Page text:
I took my meds, sure. But that was only one part of the process. For me it really IS a mental struggle. The dark thoughts and moods can be debilitating – IF I let them. I stopped focusing on all the things I WASN’T doing and now I focus on what I AM doing.
    For instance, I got up out of bed this morning. Hells yeah! That’s half the battle!
    AND I ate a healthy breakfast this morning. Booyah!
    I know it sounds silly. I mean these actions are no big deal, right? Things that most people don’t even think twice about. But when getting out of bed, taking a shower, getting dressed, doing NORMAL everyday chores is like climbing a steep mountain with no rope and no strength to pull up to that next outcropping… then those little things become GINORMOUS things. But, I DID them!!

    And so can you. After all, you wrote this post. Words on the page. And you can do it again. And again.

    My sister has a Facebook page that is dedicated for support and encouragement of those who suffer chronic pain. It’s called Partners in Pain. She welcomes all and I bet you might find some like minded people there who will totally understand how your RA affects your daily life.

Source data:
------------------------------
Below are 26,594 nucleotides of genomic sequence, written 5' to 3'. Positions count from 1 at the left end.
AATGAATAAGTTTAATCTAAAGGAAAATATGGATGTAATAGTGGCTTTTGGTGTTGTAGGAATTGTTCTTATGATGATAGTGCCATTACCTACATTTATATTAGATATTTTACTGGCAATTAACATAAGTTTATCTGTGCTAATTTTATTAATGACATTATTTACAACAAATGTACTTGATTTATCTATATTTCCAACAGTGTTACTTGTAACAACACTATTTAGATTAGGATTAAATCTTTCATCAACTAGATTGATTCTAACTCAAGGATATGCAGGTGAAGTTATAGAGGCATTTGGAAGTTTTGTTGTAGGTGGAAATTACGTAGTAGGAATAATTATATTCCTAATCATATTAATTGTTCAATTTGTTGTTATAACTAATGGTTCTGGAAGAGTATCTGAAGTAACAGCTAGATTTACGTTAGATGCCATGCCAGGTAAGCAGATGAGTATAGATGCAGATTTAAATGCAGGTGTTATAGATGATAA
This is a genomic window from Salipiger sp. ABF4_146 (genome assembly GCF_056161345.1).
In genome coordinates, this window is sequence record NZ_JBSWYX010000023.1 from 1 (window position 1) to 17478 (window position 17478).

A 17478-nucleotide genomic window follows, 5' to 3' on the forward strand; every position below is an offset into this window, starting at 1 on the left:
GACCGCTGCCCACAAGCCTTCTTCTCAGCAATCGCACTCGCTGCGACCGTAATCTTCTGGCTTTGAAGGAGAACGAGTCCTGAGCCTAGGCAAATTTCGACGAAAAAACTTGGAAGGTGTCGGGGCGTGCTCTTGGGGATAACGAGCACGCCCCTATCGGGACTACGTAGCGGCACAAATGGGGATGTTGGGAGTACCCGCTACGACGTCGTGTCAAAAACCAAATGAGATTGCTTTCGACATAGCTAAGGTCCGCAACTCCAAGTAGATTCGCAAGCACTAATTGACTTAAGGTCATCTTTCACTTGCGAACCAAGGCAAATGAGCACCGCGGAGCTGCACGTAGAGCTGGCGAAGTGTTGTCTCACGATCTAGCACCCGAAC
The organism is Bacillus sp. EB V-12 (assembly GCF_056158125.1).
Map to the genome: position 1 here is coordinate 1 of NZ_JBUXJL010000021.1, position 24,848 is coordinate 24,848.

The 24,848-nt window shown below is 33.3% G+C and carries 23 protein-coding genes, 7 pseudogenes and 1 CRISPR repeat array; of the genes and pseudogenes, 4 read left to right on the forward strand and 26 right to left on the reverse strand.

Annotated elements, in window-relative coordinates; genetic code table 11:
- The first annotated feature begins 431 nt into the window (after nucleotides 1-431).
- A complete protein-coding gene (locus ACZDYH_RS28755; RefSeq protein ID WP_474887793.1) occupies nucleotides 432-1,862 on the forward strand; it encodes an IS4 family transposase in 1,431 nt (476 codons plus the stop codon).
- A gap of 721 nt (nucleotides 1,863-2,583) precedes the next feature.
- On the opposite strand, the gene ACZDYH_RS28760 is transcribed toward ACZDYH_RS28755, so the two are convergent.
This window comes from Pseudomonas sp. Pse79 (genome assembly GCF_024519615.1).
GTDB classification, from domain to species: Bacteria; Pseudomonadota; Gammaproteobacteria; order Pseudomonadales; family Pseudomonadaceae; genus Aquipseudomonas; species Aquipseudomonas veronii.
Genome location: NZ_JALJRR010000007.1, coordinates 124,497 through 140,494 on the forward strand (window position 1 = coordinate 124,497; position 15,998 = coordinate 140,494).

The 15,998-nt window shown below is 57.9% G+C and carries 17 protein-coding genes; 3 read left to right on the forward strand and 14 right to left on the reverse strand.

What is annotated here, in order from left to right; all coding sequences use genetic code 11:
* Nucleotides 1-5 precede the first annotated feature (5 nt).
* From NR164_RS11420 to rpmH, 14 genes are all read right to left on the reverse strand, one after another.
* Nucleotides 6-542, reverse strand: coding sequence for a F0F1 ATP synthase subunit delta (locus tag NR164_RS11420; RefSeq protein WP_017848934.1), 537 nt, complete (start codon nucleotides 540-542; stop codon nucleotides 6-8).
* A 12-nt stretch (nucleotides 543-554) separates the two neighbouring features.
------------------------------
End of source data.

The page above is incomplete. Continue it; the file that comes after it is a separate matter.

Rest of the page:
It is a struggle. It is a battle. But you’ve just dealt the winning blow – you made the decision to move forward.

    Feel free to reach out to me to vent, to talk, to laugh or even to cry. Our struggles may be different – everyone has different issues and challenges – but we are both fighters. And I know we can do this!!

    Sending virtual hugs and healing thoughts your way. 😀

  11. Shannon Esposito says:

    One of the main things to remember is although you may feel isolated and alone, you are not! I think this is one of the greatest things about the internet, our ability to connect with people who are struggling with the same demons as us. (Thank you, August for connecting us) And thank you for writing this post! Every time I read about someone else’s struggle it helps me feel less alone, and I hope that by sharing my story you feel that way, too.

    I’ve battled clinical depression for twenty years and the one thing I’ve come to realize is it’s a cycle. Whatever happens to allow me to succumb to the dark, numb place that sucks all meaning and joy from life…whether it’s an actual event, hormones, not watching my thoughts carefully enough…whatever it is, it WILL PASS. That’s the lifeboat I hold on to when I fall.